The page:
Photo courtesy of Lizzie Mayson for Mother Root. Styled by Rosie Ramsden.
The 5-Day Fasting-Mimicking Meal Program
Kiki Koroshetz is the wellness director on goop’s editorial team and the ringleader of the #goopbookclub.
There are a lot of detoxes and meal programs that I will try but only a few I will do more than once. Last year, I did ProLon’s five-day program three times, and I’ll probably do it about three more times this year. If you’ve never done ProLon’s fasting-mimicking diet, you might think I’m one of those people who thinks the number of times they’ve fasted is something to brag about. (If you don’t know any of those people: good work.) But what I mean by it is: ProLon makes it simple and impactful enough that you would and could reasonably do the program multiple times.
There are a lot of detoxes and meal programs that I will try but only a few I will do more than once. Last year, I did ProLon’s five-day program three times, and I’ll probably do it about three more times this year. If you’ve never done ProLon’s fasting-mimicking diet, you might think I’m one of those people who thinks the number of times they’ve fasted is something to brag about. (If you don’t know any of those
people: good work.) But what I mean by it is: ProLon makes it simple and impactful enough
The meal kit is designed to mimic the effects of fasting—so you’re eating (although less calories than usual) and you’re still getting some macro- and micronutrients, but you’re also getting some of the benefits you could get from fasting. Animal and cell studies have shown that fasting can promote cellular regeneration and the expression of genes associated with longevity. ProLon is based on research from Valter Longo, PhD, and the University of Southern California’s Longevity Institute. (Longo is one of the leading researchers on longevity and fasting—he’s incredibly smart and cool. He donates his shares of L-Nutra, the company that makes ProLon, to fund more research. If you’re looking for a podcast to listen to, I love Longo’s goop episode with my boss Elise on intermittent fasting.)
There’s ongoing research on the fasting-mimicking diet looking at all sorts of potential results, but in one clinical study, body weight, BMI, and total body fat decreased after three cycles of ProLon. I lost a few pounds each time I did ProLon, and I know other people who have lost more, but for me, it’s about a different game, and it’s kind of a long one. I had cancer (Ewing’s sarcoma) in college, and that probably made me more inclined, at a young age, to start paying attention to things that might help us stay healthier, longer, even if there isn’t an immediate payoff.
But you may just want to know what’s inside the five-day kit, which is: five small boxes, one for each day, packed with everything you’ll eat. Every day, you’ll have an almond butter bar for breakfast, a plant-based soup for lunch (tomato or mushroom), and another veggie soup for dinner (minestrone or quinoa mix). There are snacks throughout (olives and kale crackers). And some nights, there’s a Choco Crisp bar after dinner, which was the thing I looked forward to (it’s not that sweet—it’s actually less sweet than the breakfast bar). There are also herbal tea bags, supplements, and an energy drink that you add to water. Some people would say that eating powdered soup is tragic, but I’m very unfancy in the kitchen, so five days of boxed food was fine for me. You can add herbs and lemon in small quantities to taste if you’d like, though.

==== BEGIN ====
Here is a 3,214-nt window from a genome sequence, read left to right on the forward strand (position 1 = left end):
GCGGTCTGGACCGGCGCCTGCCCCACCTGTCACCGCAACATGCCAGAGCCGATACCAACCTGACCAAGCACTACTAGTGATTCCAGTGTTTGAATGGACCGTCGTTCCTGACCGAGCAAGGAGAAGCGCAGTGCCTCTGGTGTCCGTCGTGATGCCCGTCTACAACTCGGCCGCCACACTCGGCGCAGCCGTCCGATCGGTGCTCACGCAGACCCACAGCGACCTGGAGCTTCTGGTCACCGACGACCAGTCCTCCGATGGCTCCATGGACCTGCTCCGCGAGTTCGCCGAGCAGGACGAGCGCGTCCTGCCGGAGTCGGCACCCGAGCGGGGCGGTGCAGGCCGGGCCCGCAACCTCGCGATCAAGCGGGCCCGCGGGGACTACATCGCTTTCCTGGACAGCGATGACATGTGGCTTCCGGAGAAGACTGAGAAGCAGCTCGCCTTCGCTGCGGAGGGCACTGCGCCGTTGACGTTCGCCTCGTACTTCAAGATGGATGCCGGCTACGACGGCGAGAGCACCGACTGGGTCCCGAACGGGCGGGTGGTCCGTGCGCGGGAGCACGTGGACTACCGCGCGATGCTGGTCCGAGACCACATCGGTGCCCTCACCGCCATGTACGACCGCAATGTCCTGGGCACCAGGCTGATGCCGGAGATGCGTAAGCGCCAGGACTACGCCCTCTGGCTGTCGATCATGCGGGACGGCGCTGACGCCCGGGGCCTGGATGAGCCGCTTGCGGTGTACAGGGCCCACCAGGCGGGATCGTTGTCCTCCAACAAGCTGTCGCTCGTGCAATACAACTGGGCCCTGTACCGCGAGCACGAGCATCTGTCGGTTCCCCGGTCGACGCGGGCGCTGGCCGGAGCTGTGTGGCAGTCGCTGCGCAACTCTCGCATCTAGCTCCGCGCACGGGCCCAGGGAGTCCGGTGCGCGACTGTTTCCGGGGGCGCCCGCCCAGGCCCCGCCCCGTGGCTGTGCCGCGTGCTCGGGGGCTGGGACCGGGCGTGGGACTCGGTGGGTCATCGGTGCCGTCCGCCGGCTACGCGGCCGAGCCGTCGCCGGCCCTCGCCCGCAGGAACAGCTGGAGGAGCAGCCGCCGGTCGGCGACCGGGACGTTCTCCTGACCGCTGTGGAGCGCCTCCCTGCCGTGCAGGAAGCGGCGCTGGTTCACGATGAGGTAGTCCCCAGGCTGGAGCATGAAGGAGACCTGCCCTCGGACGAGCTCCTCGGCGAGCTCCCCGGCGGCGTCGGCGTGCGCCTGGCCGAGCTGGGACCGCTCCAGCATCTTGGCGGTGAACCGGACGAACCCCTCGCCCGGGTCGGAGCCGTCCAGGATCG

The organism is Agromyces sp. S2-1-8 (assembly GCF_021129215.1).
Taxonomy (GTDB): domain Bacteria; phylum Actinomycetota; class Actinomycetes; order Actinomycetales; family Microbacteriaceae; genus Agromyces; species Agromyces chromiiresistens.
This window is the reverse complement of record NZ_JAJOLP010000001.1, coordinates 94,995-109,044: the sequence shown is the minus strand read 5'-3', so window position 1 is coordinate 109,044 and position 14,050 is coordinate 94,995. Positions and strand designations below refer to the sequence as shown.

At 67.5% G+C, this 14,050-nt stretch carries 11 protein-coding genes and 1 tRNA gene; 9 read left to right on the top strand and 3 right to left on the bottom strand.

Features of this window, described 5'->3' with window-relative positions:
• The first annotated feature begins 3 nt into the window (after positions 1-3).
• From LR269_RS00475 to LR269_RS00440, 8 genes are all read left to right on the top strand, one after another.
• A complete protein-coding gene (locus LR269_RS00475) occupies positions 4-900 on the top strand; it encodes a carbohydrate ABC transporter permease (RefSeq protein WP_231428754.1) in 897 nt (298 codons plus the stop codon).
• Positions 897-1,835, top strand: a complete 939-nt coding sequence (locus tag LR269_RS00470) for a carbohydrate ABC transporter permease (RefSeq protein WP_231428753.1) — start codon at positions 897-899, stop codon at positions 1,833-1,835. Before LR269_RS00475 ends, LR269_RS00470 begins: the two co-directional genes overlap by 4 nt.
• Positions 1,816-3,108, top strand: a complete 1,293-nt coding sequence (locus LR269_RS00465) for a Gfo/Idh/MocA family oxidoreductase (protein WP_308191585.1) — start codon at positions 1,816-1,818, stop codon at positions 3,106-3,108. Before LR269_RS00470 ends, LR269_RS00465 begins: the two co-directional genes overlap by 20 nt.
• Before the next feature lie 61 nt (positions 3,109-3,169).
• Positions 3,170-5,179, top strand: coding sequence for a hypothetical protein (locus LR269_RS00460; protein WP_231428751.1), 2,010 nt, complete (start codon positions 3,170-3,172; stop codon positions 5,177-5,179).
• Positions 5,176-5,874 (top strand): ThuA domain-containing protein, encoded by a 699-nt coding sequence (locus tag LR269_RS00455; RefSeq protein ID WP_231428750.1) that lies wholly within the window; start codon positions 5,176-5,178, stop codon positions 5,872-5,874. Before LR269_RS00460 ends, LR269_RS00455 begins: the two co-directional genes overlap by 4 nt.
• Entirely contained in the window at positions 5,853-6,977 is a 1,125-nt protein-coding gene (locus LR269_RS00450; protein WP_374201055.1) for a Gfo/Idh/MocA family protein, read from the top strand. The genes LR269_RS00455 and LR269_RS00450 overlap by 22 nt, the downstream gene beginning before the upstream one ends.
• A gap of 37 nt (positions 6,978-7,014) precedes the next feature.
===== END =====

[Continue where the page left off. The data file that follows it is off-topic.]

When I’ve done ProLon, I’ve taken it pretty easy—I’ll do slower yoga classes, maybe go for a jog, but not do a HIIT class and then sit in the steam room. I’m more tired the first few days—I typically drink coffee, which is excluded on the program—and day three can be a little rough because it’s less food than the previous two days. But at that point, you’re also halfway done with the program. By day five, I feel good, I have more energy, and I’m not hungry.
On day six, you’re supposed to follow your own “transition diet” of light meals, instead of, you know, ordering everything on the brunch menu. I’m very all-or-nothing when I do a meal program—I follow it to an annoying degree—but it’s as if that type A part of me disappears on the last day and anything could happen the following. What I like about ProLon, though, is that I don’t feel that I need to have three lattes, a breakfast burrito, fries, and a couple of cocktails before noon on day six. I feel: reset. And steady. And healthier than I was on day one.
(As with anything in life, ProLon is not for everyone. I want to say read the fine print on goop here, but we made the font regular size so you don’t miss it.)
This article is for informational purposes only. It is not, nor is it intended to be, a substitute for professional medical advice, diagnosis, or treatment and should never be relied upon for specific medical advice. To the extent that this article features the advice of physicians or medical practitioners, the views expressed are the views of the cited expert and do not necessarily represent the views of goop.